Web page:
In this article, you’ll learn why a good go-to-market is critical to business success and how to approach market entries with a structured plan.
A Go-to-Market Plan is as concrete an action plan as possible that describes repeatable and scalable processes for initiating, winning, and growing customer relationships.
Repeatability in the Go-to-Market context means that the company can easily adapt market entries with similar products or in similar markets in marketing and sales.
Scalability in this context means that the go-to-market approach requires fewer resources for growing results as market penetration progresses.
For an overview with tips from practice for practice, see our video below.
Many marketing managers do think hard about the type of company they want to enter into a customer relationship with. However, the extremely important step of examining the buying center with regard to the ideal customer profile is often missing. This means understanding who within the company I will definitely have to deal with in the initiation phase. And in addition: who do I need to understand well in his/her current situation in order to provide him/her with an excellent customer experience.
Marketing and sales managers often struggle with the question of which messages are suitable and effective within a storyline, which should grab the customer as strongly as possible, during the Go-to-Market Strategy. Here it is particularly important to understand that the path is often taken to create or use a content or a message for a wide variety of customer profiles.
Over time, companies often assemble a patchwork of marketing channels. In doing so, they are often influenced by the complexity of competition, market and internal company factors. Especially for an effective Go-to-Market strategy, it is essential not to overload the portfolio of sales channels in order to be able to test elements quickly.
Go-to-Markets often pose the difficulty for companies to set up measuring points, KPIs for transparency at the right places. Here, companies get bogged down either by a multitude of key figures that are no longer easy to keep track of or by not measuring success at all. This is particularly fatal when a competitive advantage has just been established within the target market.
What conversions represent a bottleneck in the overall Go-to-Market pipeline where things take a long time?
What conversion steps from an unknown/unaware person to a customer purchase decision can we measure?
What key metric can we use to document the success of the Go-to-Market ?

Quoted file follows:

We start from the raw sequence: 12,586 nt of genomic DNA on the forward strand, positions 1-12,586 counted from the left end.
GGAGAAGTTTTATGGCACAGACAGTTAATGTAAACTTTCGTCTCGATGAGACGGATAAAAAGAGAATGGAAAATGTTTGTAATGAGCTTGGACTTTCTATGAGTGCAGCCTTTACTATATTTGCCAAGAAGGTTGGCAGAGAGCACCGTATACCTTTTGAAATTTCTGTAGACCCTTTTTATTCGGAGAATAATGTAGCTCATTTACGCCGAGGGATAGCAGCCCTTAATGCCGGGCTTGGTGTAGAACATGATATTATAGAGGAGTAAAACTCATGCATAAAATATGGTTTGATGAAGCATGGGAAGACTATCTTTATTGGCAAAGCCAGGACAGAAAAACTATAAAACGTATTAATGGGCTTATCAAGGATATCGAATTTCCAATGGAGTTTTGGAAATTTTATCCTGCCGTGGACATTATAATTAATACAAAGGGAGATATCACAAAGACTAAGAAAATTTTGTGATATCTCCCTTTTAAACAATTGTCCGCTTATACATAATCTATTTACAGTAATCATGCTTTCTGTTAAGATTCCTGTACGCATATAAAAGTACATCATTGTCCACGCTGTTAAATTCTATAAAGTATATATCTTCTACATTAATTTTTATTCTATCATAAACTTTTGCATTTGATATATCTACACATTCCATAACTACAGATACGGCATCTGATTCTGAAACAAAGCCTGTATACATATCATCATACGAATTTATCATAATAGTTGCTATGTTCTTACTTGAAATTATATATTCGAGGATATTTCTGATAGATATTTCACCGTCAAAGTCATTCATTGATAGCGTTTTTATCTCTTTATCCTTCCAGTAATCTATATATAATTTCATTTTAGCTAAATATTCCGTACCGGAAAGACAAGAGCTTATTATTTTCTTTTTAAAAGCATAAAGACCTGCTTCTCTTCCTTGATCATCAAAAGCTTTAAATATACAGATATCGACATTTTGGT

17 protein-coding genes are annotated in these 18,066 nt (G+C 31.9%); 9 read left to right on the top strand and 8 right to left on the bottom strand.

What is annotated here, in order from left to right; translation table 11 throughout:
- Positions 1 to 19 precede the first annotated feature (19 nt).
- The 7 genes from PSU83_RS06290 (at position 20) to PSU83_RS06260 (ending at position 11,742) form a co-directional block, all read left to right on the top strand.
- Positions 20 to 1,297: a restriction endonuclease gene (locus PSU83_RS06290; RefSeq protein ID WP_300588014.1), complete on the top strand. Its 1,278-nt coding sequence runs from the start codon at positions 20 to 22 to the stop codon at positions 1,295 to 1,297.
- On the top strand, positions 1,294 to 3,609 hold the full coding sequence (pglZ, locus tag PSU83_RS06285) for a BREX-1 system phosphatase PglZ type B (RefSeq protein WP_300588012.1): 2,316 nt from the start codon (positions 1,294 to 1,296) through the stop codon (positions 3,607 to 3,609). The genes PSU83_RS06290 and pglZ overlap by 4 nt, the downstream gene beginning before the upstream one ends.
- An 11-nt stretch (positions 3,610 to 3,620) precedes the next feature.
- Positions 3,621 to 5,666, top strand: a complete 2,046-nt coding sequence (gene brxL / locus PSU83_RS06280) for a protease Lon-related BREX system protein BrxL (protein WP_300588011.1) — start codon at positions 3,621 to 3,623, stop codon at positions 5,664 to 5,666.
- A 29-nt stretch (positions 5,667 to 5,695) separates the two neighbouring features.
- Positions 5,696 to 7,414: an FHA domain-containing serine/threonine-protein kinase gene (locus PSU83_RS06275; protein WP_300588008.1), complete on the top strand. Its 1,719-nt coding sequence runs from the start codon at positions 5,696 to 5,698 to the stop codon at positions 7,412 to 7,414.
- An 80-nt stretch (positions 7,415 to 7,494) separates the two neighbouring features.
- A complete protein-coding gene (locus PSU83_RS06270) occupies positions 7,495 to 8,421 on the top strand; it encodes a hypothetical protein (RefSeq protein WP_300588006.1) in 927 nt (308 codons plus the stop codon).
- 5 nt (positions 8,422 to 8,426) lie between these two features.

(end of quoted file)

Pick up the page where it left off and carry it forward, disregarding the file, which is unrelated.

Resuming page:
In most cases, market entry means defining a category and positioning oneself as a business strategy in a customer segment. In doing so, it is important to understand which market segments exist, what the competitive landscape is like, and whether customer needs are not sufficiently met.
This results in sustainable product marketing within the right target segments.
What we consider an extremely good example of a Go-to-Market Strategy from a very well-known (former) startup is Rand Fishkin’s company MOZ (formerly SEOMoz). In his pitch deck from 2011, Rand shows very clearly how they went about their marketing at the time (similar to our recommendations).
We published a playbook that shows the way tractionwise masters Go-to-Markets or product launches in customer projects. You can use this playbook like a Go-to-Market template or a Go-to-Market checklist for your own market entries and product launches.
Use this playbook as a basis for an internal training for your product-, marketing- or sales team. This is guaranteed to give your marketing and sales strategy a boost. Successful customer experiences thrive on information sharing.
Take a look!
The market entry strategy or the strategy for the product launch should be structured into the following elements:
1. Target customer, customer development or customer development 2. Development of a relevant value proposition design including content storyline 3. Define a powerful, sustainable marketing and sales portfolio 4. Define and optimize key performance indicators (KPI)
Read more in our Go-to-Market Playbook.
The plan for a unique market entry or product launch is a replicable and at the same time scalable plan of action, which takes into account the customer orientation in order to sustainably reach the right target groups without wastage.
A product market fit, in startup or lean startup parlance, is the milestone where both a sufficiently large target market exists into which the targeted product and business model fit.
Feel free to read more about this in our article on Product-Market-Fit.
While prototypes are used internally in companies for product management and product development, the Minimal Viable Product (MVP for short) is used to gain early adopters, i.e. early users or customers in the target market.
Read more about the Minimum Viable Product in our article.
As a founder and entrepreneur, I experience daily how important customer centricity is for companies.
Incorporate the essential perspectives of customers into your product genesis and marketing processes. That is what puts horsepower on the road and moves your projects forward.
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